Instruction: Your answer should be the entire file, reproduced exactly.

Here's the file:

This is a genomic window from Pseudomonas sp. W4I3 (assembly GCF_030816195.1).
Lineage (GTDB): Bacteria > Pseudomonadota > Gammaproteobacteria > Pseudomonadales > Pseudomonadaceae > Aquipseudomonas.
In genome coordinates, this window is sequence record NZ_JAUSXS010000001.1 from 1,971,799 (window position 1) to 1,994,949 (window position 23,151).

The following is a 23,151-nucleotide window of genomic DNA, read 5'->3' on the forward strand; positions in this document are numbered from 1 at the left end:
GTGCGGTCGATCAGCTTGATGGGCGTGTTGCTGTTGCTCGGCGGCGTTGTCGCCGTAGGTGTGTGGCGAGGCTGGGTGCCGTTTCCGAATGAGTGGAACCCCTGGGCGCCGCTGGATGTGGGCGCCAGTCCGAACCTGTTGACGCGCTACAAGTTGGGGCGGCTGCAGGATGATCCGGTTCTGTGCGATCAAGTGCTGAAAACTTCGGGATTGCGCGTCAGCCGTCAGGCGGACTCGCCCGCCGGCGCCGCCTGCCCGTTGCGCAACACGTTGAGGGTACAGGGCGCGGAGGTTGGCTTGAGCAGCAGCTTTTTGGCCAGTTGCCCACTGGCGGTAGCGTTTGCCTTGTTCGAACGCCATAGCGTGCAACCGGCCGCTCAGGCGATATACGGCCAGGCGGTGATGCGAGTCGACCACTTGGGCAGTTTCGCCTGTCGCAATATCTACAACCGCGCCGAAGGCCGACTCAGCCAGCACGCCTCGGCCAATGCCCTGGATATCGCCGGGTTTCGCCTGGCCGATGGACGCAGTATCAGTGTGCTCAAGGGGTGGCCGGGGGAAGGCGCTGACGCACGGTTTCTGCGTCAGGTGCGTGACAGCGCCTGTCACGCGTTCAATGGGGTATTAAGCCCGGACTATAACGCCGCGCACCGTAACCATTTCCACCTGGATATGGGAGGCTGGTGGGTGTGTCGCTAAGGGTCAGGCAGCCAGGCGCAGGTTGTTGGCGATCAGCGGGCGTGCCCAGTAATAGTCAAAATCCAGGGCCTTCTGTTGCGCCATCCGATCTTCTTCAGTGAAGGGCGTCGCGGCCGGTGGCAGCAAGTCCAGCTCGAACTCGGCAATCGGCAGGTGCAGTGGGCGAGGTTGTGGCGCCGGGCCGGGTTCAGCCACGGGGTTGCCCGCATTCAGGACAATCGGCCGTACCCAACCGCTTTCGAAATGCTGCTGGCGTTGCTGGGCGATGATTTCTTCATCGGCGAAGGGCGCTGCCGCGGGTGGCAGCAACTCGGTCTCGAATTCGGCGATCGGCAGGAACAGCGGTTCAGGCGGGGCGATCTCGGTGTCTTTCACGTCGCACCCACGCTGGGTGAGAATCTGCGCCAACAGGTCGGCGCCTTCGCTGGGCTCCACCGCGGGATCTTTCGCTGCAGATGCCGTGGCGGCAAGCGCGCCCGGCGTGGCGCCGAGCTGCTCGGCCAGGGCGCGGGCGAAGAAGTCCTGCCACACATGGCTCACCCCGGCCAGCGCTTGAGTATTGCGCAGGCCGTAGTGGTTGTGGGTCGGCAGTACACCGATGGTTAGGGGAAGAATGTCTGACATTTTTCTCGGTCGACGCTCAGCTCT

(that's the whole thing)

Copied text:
This is a genomic window from Pseudomonas sp. W4I3 (assembly GCF_030816195.1).
Lineage (GTDB): Bacteria > Pseudomonadota > Gammaproteobacteria > Pseudomonadales > Pseudomonadaceae > Aquipseudomonas.
In genome coordinates, this window is sequence record NZ_JAUSXS010000001.1 from 1,971,799 (window position 1) to 1,994,949 (window position 23,151).

The following is a 23,151-nucleotide window of genomic DNA, read 5'->3' on the forward strand; positions in this document are numbered from 1 at the left end:
GTGCGGTCGATCAGCTTGATGGGCGTGTTGCTGTTGCTCGGCGGCGTTGTCGCCGTAGGTGTGTGGCGAGGCTGGGTGCCGTTTCCGAATGAGTGGAACCCCTGGGCGCCGCTGGATGTGGGCGCCAGTCCGAACCTGTTGACGCGCTACAAGTTGGGGCGGCTGCAGGATGATCCGGTTCTGTGCGATCAAGTGCTGAAAACTTCGGGATTGCGCGTCAGCCGTCAGGCGGACTCGCCCGCCGGCGCCGCCTGCCCGTTGCGCAACACGTTGAGGGTACAGGGCGCGGAGGTTGGCTTGAGCAGCAGCTTTTTGGCCAGTTGCCCACTGGCGGTAGCGTTTGCCTTGTTCGAACGCCATAGCGTGCAACCGGCCGCTCAGGCGATATACGGCCAGGCGGTGATGCGAGTCGACCACTTGGGCAGTTTCGCCTGTCGCAATATCTACAACCGCGCCGAAGGCCGACTCAGCCAGCACGCCTCGGCCAATGCCCTGGATATCGCCGGGTTTCGCCTGGCCGATGGACGCAGTATCAGTGTGCTCAAGGGGTGGCCGGGGGAAGGCGCTGACGCACGGTTTCTGCGTCAGGTGCGTGACAGCGCCTGTCACGCGTTCAATGGGGTATTAAGCCCGGACTATAACGCCGCGCACCGTAACCATTTCCACCTGGATATGGGAGGCTGGTGGGTGTGTCGCTAAGGGTCAGGCAGCCAGGCGCAGGTTGTTGGCGATCAGCGGGCGTGCCCAGTAATAGTCAAAATCCAGGGCCTTCTGTTGCGCCATCCGATCTTCTTCAGTGAAGGGCGTCGCGGCCGGTGGCAGCAAGTCCAGCTCGAACTCGGCAATCGGCAGGTGCAGTGGGCGAGGTTGTGGCGCCGGGCCGGGTTCAGCCACGGGGTTGCCCGCATTCAGGACAATCGGCCGTACCCAACCGCTTTCGAAATGCTGCTGGCGTTGCTGGGCGATGATTTCTTCATCGGCGAAGGGCGCTGCCGCGGGTGGCAGCAACTCGGTCTCGAATTCGGCGATCGGCAGGAACAGCGGTTCAGGCGGGGCGATCTCGGTGTCTTTCACGTCGCACCCACGCTGGGTGAGAATCTGCGCCAACAGGTCGGCGCCTTCGCTGGGCTCCACCGCGGGATCTTTCGCTGCAGATGCCGTGGCGGCAAGCGCGCCCGGCGTGGCGCCGAGCTGCTCGGCCAGGGCGCGGGCGAAGAAGTCCTGCCACACATGGCTCACCCCGGCCAGCGCTTGAGTATTGCGCAGGCCGTAGTGGTTGTGGGTCGGCAGTACACCGATGGTTAGGGGAAGAATGTCTGACATTTTTCTCGGTCGACGCTCAGCTCT